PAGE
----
Positron Emission Tomography after Three-Dimensional Conformal Radiation
Presenter: K.E. Rosenzweig
Presenter's Affiliation: Memorial Sloan-Kettering Cancer Center, New York
Type of Session: Scientific
Frequently, clinicians have difficulty interpreting CT scans and MRI's done on patients with cancer, particularly after surgery or radiation therapy. Positron emission tomography (PET) is an imaging technique that measures glucose metabolism in cells. There is evidence that tumor cells have increased uptake and metabolism of these sugar molecules, as compared to non-malignant cells. Fluorodeoxyglucose (FDG)is the radioactive tracer used in this technique. Standard uptake values (SUV) measure the intensity of tracer identified on the PET study. It is generally accepted that a higher SUV is more likey to represent malignancy as opposed to scaring or inflammation.
Materials and Methods
In this study, PET was used to evaluate response after treatment of NSCLC (non-small cell lung cancer) with three-dimensional conformal radiation therapy (3D-CRT).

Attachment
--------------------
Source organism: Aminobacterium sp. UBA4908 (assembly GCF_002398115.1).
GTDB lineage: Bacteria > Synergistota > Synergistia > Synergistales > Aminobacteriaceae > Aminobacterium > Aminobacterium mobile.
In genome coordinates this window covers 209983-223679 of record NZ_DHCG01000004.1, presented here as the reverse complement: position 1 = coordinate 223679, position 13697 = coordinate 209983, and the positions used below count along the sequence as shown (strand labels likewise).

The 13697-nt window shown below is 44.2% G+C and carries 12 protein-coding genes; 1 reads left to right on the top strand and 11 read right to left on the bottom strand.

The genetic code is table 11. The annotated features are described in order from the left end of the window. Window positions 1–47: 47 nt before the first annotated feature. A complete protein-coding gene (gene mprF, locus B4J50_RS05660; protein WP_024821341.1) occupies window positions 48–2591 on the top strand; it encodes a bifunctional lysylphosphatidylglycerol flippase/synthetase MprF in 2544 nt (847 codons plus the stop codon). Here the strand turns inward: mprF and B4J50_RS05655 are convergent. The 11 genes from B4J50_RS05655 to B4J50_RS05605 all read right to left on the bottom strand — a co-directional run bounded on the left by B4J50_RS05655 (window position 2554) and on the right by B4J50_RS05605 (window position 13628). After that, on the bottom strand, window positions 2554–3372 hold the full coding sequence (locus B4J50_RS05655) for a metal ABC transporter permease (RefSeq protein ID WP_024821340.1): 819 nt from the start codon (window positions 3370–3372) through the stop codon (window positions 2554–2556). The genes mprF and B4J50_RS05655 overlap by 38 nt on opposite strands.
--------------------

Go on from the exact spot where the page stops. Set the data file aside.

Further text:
This was a review of 50 patients, the majority of which had stage III disease.
Median radiation dose was 70 Gy.
Median age was 68.
The majority of patients also received chemotherapy.
Median time to first post-treatment PET scan was 4 months.
Local failure was determined by clinical assessment, pathology and computed tomography.
SUV's were calculated for the primary tumor in all patients.
Median follw-up was 9 months.
Patients with a post-treatment SUV of less than or equal to 3.5 and greater than 3.5 had subsequent local failure rates of 17% and 77%, respectively. This was a highly significant difference.
Patients who had a subsequent local failure had an increse in the SUV.
In fact, all patients with SUV >3.5 failed.
Patients with SUV < 3.5 had longer survival than those >3.5.
A decrease in post-treatment SUV to < =3.5 on PET scan after 3D-CRT is highly predictive for subsequent local control.
This suggests that PET scans can be used to assess treatment response after RT.
The ability of PET to distinguish between cancer and non-malignant entities continues to be evaluated.
Further studies should be done to compare pretreatment PET scans with post-treatment scans in patients with lung cancer.
Additionally, administration of the PET scan and interpretation of results must be done by a dedicated, experienced team.
The role of PET scans in the diagnosis, treatment planning, and follow-up of patients with lung cancer will continue to evolve as more studies on this important technology are reported.
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